Life & Letters

Correspondence

About this Item

Title: Richard Maurice Bucke to Walt Whitman, 31 July 1891

Date: July 31, 1891

Whitman Archive ID: loc.08164

Source: The Charles E. Feinberg Collection of the Papers of Walt Whitman, 1839–1919, Library of Congress, Washington, D.C. Transcribed from digital images or a microfilm reproduction of the original item. For a description of the editorial rationale behind our treatment of the correspondence, see our statement of editorial policy.

Editorial note: The annotation, "see notes August 10 1891," is in the hand of Horace Traubel.

Contributors to digital file: Cristin Noonan, Zainab Saleh, Stephanie Blalock, and Brandon James O'Neil



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KINGSGATE,1
CRICKLEWOOD, N.W.
London England2
31 July '91

Your card of 21st3 came to hand last evening and I am well pleased that you seem to jog along about the same in health and strength—I trust now that you will go through the summer in pretty fair style. I have been at work at the British museum on the Danish piece4 this & yester day afternoon—a Danish scholar there reads it for me in English (literal translation) and I scribble it down with a pencil. In 4 ½ hours work we have done over half of it.

There is nothing new to report abt. the meter.5 All goes (apparently) well but I do not expect to accomplish anything more at present than to pave the way for the establishment of the business later. I have just received an invitation from Mrs Costelloe6 to accompany her to the country (Hazelmere) next Sunday evening. I have gladly accepted as I am most anxious to have my impressions as to the attitude of the Smiths7 towards you either confirmed or contradicted. So far I am still persuaded that what I wrote you the other day8 (in re Smiths & Costelloes9) was & is correct. But I shall refer to this again when I write you after being in Hazelmere. I may have a chance to call on Tennyson10 while down there, we shall see.11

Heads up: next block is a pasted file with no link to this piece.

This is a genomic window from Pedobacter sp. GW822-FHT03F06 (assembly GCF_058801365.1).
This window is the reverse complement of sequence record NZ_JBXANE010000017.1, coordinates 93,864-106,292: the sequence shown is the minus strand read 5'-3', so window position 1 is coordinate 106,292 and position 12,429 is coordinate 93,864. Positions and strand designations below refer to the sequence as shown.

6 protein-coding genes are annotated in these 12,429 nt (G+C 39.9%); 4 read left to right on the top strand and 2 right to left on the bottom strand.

What with the meter, the lecture for McGill College Montreal, and the W. W. book12 I am not getting exactly a holiday but I enjoy it all & am as well as can be—guess the trip will do me all the more good for having something to occupy and interest me while away and keep me from getting homesick! I wrote Horace13 this morning.

Best love to you
R M Bucke


Correspondent:
Richard Maurice Bucke (1837–1902) was a Canadian physician and psychiatrist who grew close to Whitman after reading Leaves of Grass in 1867 (and later memorizing it) and meeting the poet in Camden a decade later. Even before meeting Whitman, Bucke claimed in 1872 that a reading of Leaves of Grass led him to experience "cosmic consciousness" and an overwhelming sense of epiphany. Bucke became the poet's first biographer with Walt Whitman (Philadelphia: David McKay, 1883), and he later served as one of his medical advisors and literary executors. For more on the relationship of Bucke and Whitman, see Howard Nelson, "Bucke, Richard Maurice," Walt Whitman: An Encyclopedia, ed. J.R. LeMaster and Donald D. Kummings (New York: Garland Publishing, 1998).

Notes:

1. This letter is addressed: Walt Whitman | 328 Mickle Street | Camden | New Jersey | U.S. America It is postmarked: KILBURN | C A | JY31 | 91 | N.W.; PAID | H | ALL | 91; CAMDEN, N.J. | AUG | 10 | 6AM | 1891 | REC'D. [back]

2. At this time, Bucke was traveling abroad in England in an attempt to establish a foreign market for the gas and fluid meter he was developing with his brother-in-law William Gurd. [back]

3. See Whitman's postal card to Bucke of July 21, 1891. [back]

4. Bucke is referring to Rudolf Schmidt's "Walt Whitman, det amerikanske," which had been published in For Ide Og Virkelighed 1 (1872), 152–216. It was translated in part by R. M. Bain and Bucke for inclusion in Bucke, Horace Traubel, and Thomas Harned, eds., In Re Walt Whitman (Philadelphia: David McKay, 1893), 231–248. [back]